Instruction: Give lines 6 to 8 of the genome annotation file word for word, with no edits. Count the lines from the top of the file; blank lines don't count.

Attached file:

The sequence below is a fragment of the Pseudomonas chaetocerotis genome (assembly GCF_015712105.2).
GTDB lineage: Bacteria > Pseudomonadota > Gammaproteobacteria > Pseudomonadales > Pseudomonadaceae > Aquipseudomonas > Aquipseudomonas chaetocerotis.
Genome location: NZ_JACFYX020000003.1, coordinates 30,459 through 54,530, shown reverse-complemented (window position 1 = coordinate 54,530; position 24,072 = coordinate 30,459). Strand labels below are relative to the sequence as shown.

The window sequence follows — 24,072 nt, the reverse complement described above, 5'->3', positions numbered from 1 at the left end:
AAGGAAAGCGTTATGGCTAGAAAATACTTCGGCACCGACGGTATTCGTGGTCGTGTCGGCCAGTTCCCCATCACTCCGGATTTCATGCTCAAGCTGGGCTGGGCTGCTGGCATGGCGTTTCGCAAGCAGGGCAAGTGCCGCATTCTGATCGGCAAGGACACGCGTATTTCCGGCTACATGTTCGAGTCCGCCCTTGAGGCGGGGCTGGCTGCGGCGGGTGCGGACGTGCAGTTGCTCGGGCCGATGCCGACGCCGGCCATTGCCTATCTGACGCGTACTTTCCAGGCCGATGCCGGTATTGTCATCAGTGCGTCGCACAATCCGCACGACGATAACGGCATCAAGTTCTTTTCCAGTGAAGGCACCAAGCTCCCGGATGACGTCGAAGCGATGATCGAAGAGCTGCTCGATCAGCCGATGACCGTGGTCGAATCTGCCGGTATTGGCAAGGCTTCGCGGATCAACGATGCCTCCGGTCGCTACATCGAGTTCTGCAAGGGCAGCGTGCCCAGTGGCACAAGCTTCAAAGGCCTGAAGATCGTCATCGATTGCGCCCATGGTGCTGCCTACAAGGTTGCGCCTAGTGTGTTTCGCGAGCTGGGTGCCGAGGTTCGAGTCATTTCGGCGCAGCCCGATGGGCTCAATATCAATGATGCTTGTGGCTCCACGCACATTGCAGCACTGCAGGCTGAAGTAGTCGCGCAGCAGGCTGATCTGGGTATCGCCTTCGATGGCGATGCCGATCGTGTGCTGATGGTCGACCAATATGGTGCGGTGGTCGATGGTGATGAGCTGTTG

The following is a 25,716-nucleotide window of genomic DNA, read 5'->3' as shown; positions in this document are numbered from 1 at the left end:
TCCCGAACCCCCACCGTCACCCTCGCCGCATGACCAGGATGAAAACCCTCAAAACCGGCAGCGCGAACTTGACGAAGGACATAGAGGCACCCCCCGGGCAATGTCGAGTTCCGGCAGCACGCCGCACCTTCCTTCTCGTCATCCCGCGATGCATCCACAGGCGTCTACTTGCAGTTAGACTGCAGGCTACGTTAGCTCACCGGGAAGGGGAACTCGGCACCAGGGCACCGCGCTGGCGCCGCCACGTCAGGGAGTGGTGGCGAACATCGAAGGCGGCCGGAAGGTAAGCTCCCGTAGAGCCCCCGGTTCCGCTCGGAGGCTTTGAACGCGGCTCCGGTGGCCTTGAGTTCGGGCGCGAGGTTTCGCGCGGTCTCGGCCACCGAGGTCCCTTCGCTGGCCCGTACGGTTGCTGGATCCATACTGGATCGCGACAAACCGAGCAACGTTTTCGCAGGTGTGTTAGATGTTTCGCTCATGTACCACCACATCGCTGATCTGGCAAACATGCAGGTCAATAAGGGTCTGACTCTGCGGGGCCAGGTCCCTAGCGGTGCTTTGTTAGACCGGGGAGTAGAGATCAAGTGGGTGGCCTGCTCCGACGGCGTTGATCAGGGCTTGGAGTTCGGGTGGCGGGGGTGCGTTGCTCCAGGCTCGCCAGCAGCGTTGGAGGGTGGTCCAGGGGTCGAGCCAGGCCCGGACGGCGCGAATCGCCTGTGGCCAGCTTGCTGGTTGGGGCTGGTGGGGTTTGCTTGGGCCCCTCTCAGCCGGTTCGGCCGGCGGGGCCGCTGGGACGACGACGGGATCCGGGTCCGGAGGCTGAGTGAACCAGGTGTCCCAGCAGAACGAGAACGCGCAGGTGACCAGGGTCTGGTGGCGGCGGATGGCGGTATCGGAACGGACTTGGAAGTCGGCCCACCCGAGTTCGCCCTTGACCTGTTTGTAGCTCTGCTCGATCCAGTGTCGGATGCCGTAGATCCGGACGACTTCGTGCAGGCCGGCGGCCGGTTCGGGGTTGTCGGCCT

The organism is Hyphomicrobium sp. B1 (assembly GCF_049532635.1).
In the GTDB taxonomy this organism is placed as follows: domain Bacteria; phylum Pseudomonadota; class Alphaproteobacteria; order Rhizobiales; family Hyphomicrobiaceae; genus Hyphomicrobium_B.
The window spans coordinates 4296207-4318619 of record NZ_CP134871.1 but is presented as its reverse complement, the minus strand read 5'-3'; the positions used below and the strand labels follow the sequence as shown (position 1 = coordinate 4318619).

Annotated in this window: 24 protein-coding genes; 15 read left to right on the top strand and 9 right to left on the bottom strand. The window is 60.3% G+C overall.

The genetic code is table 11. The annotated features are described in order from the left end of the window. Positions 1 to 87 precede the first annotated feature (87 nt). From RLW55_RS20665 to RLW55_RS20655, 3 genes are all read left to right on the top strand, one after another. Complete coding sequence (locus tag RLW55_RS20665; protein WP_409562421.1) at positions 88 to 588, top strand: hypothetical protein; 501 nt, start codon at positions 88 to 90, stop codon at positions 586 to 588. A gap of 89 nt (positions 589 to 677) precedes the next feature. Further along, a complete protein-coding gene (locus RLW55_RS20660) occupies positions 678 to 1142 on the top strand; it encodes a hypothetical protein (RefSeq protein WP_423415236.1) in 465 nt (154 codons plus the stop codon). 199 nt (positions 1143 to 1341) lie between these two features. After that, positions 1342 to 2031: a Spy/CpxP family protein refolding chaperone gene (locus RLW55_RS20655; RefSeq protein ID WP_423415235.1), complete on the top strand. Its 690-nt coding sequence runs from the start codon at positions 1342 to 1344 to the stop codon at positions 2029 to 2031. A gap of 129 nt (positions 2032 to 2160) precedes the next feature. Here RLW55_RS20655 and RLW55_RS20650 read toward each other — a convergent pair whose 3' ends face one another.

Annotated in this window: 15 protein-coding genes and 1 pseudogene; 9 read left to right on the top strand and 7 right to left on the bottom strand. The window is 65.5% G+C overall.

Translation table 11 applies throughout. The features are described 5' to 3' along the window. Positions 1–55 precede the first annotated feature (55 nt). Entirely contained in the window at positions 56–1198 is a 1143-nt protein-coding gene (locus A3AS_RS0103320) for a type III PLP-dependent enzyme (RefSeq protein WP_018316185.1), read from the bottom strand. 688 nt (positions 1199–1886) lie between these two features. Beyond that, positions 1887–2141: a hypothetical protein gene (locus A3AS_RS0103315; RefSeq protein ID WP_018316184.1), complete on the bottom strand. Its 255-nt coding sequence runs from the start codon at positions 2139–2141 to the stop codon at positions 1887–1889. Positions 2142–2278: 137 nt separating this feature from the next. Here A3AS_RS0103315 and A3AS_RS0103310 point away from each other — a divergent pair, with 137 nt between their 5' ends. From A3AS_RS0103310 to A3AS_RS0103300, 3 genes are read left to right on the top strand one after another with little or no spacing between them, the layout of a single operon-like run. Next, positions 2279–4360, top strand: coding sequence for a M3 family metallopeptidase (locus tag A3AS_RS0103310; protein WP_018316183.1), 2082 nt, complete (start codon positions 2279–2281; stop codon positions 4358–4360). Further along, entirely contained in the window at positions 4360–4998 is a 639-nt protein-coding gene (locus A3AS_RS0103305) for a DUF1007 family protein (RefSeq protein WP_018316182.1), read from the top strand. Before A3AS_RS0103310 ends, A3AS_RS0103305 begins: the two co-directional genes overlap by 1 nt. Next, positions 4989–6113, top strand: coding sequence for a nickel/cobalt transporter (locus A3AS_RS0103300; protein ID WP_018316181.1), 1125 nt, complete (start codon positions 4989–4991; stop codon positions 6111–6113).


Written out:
The following is a 25,716-nucleotide window of genomic DNA, read 5'->3' as shown; positions in this document are numbered from 1 at the left end:
TCCCGAACCCCCACCGTCACCCTCGCCGCATGACCAGGATGAAAACCCTCAAAACCGGCAGCGCGAACTTGACGAAGGACATAGAGGCACCCCCCGGGCAATGTCGAGTTCCGGCAGCACGCCGCACCTTCCTTCTCGTCATCCCGCGATGCATCCACAGGCGTCTACTTGCAGTTAGACTGCAGGCTACGTTAGCTCACCGGGAAGGGGAACTCGGCACCAGGGCACCGCGCTGGCGCCGCCACGTCAGGGAGTGGTGGCGAACATCGAAGGCGGCCGGAAGGTAAGCTCCCGTAGAGCCCCCGGTTCCGCTCGGAGGCTTTGAACGCGGCTCCGGTGGCCTTGAGTTCGGGCGCGAGGTTTCGCGCGGTCTCGGCCACCGAGGTCCCTTCGCTGGCCCGTACGGTTGCTGGATCCATACTGGATCGCGACAAACCGAGCAACGTTTTCGCAGGTGTGTTAGATGTTTCGCTCATGTACCACCACATCGCTGATCTGGCAAACATGCAGGTCAATAAGGGTCTGACTCTGCGGGGCCAGGTCCCTAGCGGTGCTTTGTTAGACCGGGGAGTAGAGATCAAGTGGGTGGCCTGCTCCGACGGCGTTGATCAGGGCTTGGAGTTCGGGTGGCGGGGGTGCGTTGCTCCAGGCTCGCCAGCAGCGTTGGAGGGTGGTCCAGGGGTCGAGCCAGGCCCGGACGGCGCGAATCGCCTGTGGCCAGCTTGCTGGTTGGGGCTGGTGGGGTTTGCTTGGGCCCCTCTCAGCCGGTTCGGCCGGCGGGGCCGCTGGGACGACGACGGGATCCGGGTCCGGAGGCTGAGTGAACCAGGTGTCCCAGCAGAACGAGAACGCGCAGGTGACCAGGGTCTGGTGGCGGCGGATGGCGGTATCGGAACGGACTTGGAAGTCGGCCCACCCGAGTTCGCCCTTGACCTGTTTGTAGCTCTGCTCGATCCAGTGTCGGATGCCGTAGATCCGGACGACTTCGTGCAGGCCGGCGGCCGGTTCGGGGTTGTCGGCCT

The organism is Hyphomicrobium sp. B1 (assembly GCF_049532635.1).